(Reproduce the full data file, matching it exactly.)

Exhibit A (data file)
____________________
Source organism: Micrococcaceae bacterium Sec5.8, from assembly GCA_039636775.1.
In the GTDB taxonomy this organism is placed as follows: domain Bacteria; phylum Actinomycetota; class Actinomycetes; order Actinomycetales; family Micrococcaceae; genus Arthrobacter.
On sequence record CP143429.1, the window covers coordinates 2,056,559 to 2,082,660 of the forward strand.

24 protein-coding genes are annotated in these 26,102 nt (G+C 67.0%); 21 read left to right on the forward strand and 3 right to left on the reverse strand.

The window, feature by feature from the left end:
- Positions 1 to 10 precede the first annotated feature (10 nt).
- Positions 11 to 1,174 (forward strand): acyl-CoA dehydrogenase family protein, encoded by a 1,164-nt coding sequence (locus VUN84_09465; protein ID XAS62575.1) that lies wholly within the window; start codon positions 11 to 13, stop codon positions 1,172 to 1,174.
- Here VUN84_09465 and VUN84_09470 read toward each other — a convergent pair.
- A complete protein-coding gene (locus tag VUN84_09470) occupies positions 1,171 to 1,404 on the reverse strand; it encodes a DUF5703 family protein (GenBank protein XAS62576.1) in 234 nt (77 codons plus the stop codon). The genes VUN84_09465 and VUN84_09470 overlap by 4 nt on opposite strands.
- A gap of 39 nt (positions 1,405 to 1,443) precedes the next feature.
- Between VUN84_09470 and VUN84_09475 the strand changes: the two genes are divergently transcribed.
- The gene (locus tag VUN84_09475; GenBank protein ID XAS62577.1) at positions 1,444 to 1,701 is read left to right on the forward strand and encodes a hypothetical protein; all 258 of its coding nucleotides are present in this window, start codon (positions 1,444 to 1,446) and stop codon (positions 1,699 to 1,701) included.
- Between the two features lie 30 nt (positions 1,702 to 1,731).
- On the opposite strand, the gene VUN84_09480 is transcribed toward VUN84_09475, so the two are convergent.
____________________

Source organism: Micrococcaceae bacterium Sec5.8, from assembly GCA_039636775.1.
In the GTDB taxonomy this organism is placed as follows: domain Bacteria; phylum Actinomycetota; class Actinomycetes; order Actinomycetales; family Micrococcaceae; genus Arthrobacter.
On sequence record CP143429.1, the window covers coordinates 2,056,559 to 2,082,660 of the forward strand.

24 protein-coding genes are annotated in these 26,102 nt (G+C 67.0%); 21 read left to right on the forward strand and 3 right to left on the reverse strand.

The window, feature by feature from the left end:
- Positions 1 to 10 precede the first annotated feature (10 nt).
- Positions 11 to 1,174 (forward strand): acyl-CoA dehydrogenase family protein, encoded by a 1,164-nt coding sequence (locus VUN84_09465; protein ID XAS62575.1) that lies wholly within the window; start codon positions 11 to 13, stop codon positions 1,172 to 1,174.
- Here VUN84_09465 and VUN84_09470 read toward each other — a convergent pair.
- A complete protein-coding gene (locus tag VUN84_09470) occupies positions 1,171 to 1,404 on the reverse strand; it encodes a DUF5703 family protein (GenBank protein XAS62576.1) in 234 nt (77 codons plus the stop codon). The genes VUN84_09465 and VUN84_09470 overlap by 4 nt on opposite strands.
- A gap of 39 nt (positions 1,405 to 1,443) precedes the next feature.
- Between VUN84_09470 and VUN84_09475 the strand changes: the two genes are divergently transcribed.
- The gene (locus tag VUN84_09475; GenBank protein ID XAS62577.1) at positions 1,444 to 1,701 is read left to right on the forward strand and encodes a hypothetical protein; all 258 of its coding nucleotides are present in this window, start codon (positions 1,444 to 1,446) and stop codon (positions 1,699 to 1,701) included.
- Between the two features lie 30 nt (positions 1,702 to 1,731).
- On the opposite strand, the gene VUN84_09480 is transcribed toward VUN84_09475, so the two are convergent.